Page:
I’ll hopefully be able to answer this question in a few years! Right now, I’m in the thick of working on the Green Bone Saga, so the one thing that I can tell you is that writing a sequel comes with its own set of challenges and is just as hard as writing the first book. (Not least of all because of the more aggressive deadlines.) The only way that the writing process really differs is that I have to think further ahead. For example, as I’m writing the second book now, I’m thinking about how certain thing might have repercussions in the third book. And I have my eye not just on the story arc for this book, but for the entire series.


Fonda Lee photoFonda Lee is the author of the gangster fantasy saga Jade City (Orbit), a finalist for the Nebula Award and named a Best Book of 2017 by NPR, Barnes & Noble, Powell’s Books, and Syfy Wire, among others. Her young adult science fiction novels Zeroboxer (Flux) and Exo (Scholastic) were Junior Library Guild Selections and Andre Norton Award finalists. Cross Fire (the sequel to Exo) releases in May 2018. Fonda is a recovering corporate strategist, black belt martial artist, and an action movie aficionado living in Portland, Oregon. You can find Fonda online at www.fondalee.com and on Twitter @fondajlee.

Author Interview: Stephanie Chen

Hi everyone! Today’s author interview is with Stephanie Chen, author of Travails of a Trailing Spouse, an adult fiction book that was released earlier this year that is loosely based on the author’s experience moving to Singapore for the sake of her husband’s job.

Travails of a Trailing Spouse.jpg

The plot synopsis from Goodreads:

The adventure starts when Sarah’s husband, Jason, is offered a position at a university in Singapore. Sarah, a successful lawyer in the US, quits her job and the couple say their farewells, and, with their two children, fly off to a new country, a new condo, and a completely new life.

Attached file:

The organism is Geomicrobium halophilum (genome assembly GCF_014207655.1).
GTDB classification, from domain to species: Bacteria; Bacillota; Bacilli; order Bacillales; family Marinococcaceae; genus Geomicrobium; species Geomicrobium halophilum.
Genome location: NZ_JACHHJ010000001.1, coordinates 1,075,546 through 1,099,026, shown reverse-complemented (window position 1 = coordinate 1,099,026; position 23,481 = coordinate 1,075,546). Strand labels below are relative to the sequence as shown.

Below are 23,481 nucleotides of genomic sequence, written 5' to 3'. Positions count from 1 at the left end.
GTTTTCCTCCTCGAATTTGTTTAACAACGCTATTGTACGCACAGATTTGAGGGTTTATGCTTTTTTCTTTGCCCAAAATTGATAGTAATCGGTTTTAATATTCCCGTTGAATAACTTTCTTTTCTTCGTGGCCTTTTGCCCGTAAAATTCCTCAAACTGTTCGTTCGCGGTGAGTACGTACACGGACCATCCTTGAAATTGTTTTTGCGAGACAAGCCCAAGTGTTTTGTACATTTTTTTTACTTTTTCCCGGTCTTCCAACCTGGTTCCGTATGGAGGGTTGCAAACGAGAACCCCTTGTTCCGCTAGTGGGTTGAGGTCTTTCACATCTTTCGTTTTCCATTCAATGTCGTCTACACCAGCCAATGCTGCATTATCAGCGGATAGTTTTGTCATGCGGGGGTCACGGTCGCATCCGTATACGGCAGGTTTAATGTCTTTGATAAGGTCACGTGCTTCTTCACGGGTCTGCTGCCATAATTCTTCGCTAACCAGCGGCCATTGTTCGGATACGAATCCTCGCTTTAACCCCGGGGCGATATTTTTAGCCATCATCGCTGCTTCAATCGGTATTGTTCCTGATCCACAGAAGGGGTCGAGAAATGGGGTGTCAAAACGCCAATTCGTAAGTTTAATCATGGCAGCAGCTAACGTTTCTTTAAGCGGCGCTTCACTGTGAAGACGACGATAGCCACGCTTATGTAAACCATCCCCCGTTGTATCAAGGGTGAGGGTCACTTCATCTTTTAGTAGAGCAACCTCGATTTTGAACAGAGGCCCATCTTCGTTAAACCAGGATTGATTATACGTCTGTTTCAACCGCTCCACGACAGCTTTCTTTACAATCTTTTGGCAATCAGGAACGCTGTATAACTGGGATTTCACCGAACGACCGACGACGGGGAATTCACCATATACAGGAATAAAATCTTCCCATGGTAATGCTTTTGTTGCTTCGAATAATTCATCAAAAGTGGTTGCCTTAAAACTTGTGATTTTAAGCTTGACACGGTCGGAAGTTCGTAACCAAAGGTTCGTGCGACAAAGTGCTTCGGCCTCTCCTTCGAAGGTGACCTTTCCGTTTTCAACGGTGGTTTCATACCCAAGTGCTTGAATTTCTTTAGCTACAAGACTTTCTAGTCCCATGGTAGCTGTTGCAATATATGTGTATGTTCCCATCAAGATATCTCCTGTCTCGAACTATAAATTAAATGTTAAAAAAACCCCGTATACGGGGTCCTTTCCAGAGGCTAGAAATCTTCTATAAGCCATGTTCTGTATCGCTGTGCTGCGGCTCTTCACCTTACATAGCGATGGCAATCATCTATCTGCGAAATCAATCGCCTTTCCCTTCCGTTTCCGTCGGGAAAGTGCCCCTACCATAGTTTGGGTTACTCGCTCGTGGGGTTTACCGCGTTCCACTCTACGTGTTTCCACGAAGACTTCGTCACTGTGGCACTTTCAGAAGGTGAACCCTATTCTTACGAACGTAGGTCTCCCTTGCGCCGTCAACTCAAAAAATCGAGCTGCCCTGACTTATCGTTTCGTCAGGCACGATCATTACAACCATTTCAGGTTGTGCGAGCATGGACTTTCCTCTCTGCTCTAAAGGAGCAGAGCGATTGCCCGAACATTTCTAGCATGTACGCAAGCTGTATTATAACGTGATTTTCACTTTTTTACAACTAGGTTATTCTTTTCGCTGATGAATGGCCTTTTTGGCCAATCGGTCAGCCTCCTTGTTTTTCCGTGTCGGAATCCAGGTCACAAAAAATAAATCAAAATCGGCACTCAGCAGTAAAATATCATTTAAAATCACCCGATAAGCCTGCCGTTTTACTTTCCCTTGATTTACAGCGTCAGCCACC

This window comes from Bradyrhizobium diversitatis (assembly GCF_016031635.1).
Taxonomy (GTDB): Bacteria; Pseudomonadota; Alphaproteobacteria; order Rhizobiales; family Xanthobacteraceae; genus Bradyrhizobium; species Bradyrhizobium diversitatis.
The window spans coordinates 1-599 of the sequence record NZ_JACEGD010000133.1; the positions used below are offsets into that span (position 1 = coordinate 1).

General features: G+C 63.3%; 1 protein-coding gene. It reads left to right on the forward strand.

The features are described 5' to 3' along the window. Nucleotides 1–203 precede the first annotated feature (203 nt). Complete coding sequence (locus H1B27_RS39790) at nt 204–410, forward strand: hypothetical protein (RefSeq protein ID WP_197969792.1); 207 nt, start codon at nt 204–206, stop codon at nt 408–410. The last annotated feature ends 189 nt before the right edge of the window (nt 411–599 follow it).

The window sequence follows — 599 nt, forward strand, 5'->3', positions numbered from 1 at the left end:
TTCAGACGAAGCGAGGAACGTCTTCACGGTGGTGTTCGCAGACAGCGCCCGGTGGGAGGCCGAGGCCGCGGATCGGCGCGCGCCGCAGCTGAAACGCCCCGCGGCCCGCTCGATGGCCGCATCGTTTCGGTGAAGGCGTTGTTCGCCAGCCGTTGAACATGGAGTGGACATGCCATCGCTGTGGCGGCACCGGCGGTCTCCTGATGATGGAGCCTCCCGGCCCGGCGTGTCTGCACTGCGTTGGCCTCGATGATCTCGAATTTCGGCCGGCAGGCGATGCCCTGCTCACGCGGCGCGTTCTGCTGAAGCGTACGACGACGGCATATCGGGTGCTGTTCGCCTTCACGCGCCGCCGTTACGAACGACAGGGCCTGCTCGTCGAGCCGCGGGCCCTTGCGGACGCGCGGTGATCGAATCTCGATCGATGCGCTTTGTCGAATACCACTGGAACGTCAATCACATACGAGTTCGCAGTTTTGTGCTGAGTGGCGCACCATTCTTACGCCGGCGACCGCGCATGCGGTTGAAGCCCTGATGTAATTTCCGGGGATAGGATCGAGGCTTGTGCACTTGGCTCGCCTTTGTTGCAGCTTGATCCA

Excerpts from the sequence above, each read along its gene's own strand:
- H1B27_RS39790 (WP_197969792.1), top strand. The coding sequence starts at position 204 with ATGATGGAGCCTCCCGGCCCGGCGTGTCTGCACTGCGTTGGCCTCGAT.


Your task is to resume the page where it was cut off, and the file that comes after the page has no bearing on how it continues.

The country is easy enough to adapt to (though the prices of some things? Jaw-dropping!) and Sarah and Jason soon meet the other expats in the condo. There’s Carys, the teacher, and good-looking Ian; Ashley, who keeps her apartment freezingly air-conditioned, and Chad, her amiable husband; Sara, who, like Sarah and Jason, is Asian-American, and John, who travels often for work. The couples form a close-knit group, and their evenings are soon filled with poolside barbecues, Trivia Nights, dinners, drinks and more drinks.

But is it time to put the brakes on the craziness when Jason and Chad are arrested after a pub brawl? Why, with such a fantastic lifestyle, is Sarah starting to feel listless? When will Sara’s brave front finally crack? Who’s that woman in the lift with Ian? And what secret is Carys keeping from her friends?

Not a simplistic novel of one-dimensional characters, Travails of a Trailing Spouse will strike a chord with anyone, expat or not, who has ever found life more interesting, complicated, frustrating and, ultimately, deliciously rich than could ever have been imagined. 

Q: To start off, I just wanted to ask what your favorite Taiwanese food is, and what are some of your favorite dishes in Singaporean cuisine?

A: Besides boba (duh), I love Taiwanese breakfast – 蛋餅 dan bing (egg pancakes), 燒餅油條 shao bing you tiao (fried dough stick in flatbread), 豆漿 dou jiang (soy milk), 蘿蔔糕 luo bo gao (turnip cake). My mouth is watering as I write this!

In Singapore, their version of turnip cake – or “carrot cake”, as they call it here – is also delicious. Called by the Hokkien pronunciation, 菜头粿 chai tow kway, it consists of stir-fried cubes of turnip cake mixed with scrambled eggs and crunchy 菜脯chai poh (preserved radish).

Q: Since, like your main character, you moved to Singapore from the U.S., it’s not hard to see that your novel is partially inspired by your personal experiences. What are some less obvious inspirations for your story?

A: While a lot of the book was drawn from my own life, some of the stories were “ripped from the headlines,” accounts that were reported in the local news that I thought were interesting enough to become part of a bigger novel.

Q: The word “expat” is often associated with white people in majority nonwhite countries. Since you’re an Asian person moving to a majority Asian country, did you ever get mistaken for a local when you first moved to Singapore? Does your book touch on this experience at all?